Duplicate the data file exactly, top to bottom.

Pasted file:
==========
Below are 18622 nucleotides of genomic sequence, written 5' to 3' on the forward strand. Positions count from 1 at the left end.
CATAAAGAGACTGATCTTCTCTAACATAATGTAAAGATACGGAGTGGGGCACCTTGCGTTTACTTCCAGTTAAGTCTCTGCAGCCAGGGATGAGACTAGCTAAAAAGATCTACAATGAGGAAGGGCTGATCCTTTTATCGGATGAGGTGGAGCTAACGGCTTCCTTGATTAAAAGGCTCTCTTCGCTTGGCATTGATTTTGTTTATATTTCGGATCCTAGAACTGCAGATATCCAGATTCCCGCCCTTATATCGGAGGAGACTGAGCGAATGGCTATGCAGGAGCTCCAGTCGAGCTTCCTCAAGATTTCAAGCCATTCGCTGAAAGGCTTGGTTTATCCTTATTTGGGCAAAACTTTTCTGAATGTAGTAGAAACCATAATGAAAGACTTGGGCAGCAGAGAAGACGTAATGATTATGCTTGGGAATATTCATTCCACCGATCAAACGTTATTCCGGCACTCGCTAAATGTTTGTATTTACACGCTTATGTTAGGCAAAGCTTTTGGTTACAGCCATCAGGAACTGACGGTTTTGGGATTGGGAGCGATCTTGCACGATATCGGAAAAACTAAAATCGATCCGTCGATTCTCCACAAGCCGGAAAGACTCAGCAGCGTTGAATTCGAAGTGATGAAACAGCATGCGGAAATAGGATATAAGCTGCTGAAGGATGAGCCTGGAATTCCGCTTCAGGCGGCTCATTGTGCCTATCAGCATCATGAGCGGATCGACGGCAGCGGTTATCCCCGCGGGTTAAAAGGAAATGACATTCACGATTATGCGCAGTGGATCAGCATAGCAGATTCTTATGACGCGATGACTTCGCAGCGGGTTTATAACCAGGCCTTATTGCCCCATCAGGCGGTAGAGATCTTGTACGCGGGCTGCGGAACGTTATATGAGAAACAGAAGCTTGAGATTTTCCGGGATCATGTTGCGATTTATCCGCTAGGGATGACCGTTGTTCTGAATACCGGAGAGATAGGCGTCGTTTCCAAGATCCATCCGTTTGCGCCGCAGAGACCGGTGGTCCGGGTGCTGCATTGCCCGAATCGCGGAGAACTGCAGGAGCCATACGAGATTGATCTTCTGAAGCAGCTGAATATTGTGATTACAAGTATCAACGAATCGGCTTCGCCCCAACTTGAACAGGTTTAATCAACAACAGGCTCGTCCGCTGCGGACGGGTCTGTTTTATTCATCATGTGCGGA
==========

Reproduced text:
Below are 18622 nucleotides of genomic sequence, written 5' to 3' on the forward strand. Positions count from 1 at the left end.
CATAAAGAGACTGATCTTCTCTAACATAATGTAAAGATACGGAGTGGGGCACCTTGCGTTTACTTCCAGTTAAGTCTCTGCAGCCAGGGATGAGACTAGCTAAAAAGATCTACAATGAGGAAGGGCTGATCCTTTTATCGGATGAGGTGGAGCTAACGGCTTCCTTGATTAAAAGGCTCTCTTCGCTTGGCATTGATTTTGTTTATATTTCGGATCCTAGAACTGCAGATATCCAGATTCCCGCCCTTATATCGGAGGAGACTGAGCGAATGGCTATGCAGGAGCTCCAGTCGAGCTTCCTCAAGATTTCAAGCCATTCGCTGAAAGGCTTGGTTTATCCTTATTTGGGCAAAACTTTTCTGAATGTAGTAGAAACCATAATGAAAGACTTGGGCAGCAGAGAAGACGTAATGATTATGCTTGGGAATATTCATTCCACCGATCAAACGTTATTCCGGCACTCGCTAAATGTTTGTATTTACACGCTTATGTTAGGCAAAGCTTTTGGTTACAGCCATCAGGAACTGACGGTTTTGGGATTGGGAGCGATCTTGCACGATATCGGAAAAACTAAAATCGATCCGTCGATTCTCCACAAGCCGGAAAGACTCAGCAGCGTTGAATTCGAAGTGATGAAACAGCATGCGGAAATAGGATATAAGCTGCTGAAGGATGAGCCTGGAATTCCGCTTCAGGCGGCTCATTGTGCCTATCAGCATCATGAGCGGATCGACGGCAGCGGTTATCCCCGCGGGTTAAAAGGAAATGACATTCACGATTATGCGCAGTGGATCAGCATAGCAGATTCTTATGACGCGATGACTTCGCAGCGGGTTTATAACCAGGCCTTATTGCCCCATCAGGCGGTAGAGATCTTGTACGCGGGCTGCGGAACGTTATATGAGAAACAGAAGCTTGAGATTTTCCGGGATCATGTTGCGATTTATCCGCTAGGGATGACCGTTGTTCTGAATACCGGAGAGATAGGCGTCGTTTCCAAGATCCATCCGTTTGCGCCGCAGAGACCGGTGGTCCGGGTGCTGCATTGCCCGAATCGCGGAGAACTGCAGGAGCCATACGAGATTGATCTTCTGAAGCAGCTGAATATTGTGATTACAAGTATCAACGAATCGGCTTCGCCCCAACTTGAACAGGTTTAATCAACAACAGGCTCGTCCGCTGCGGACGGGTCTGTTTTATTCATCATGTGCGGA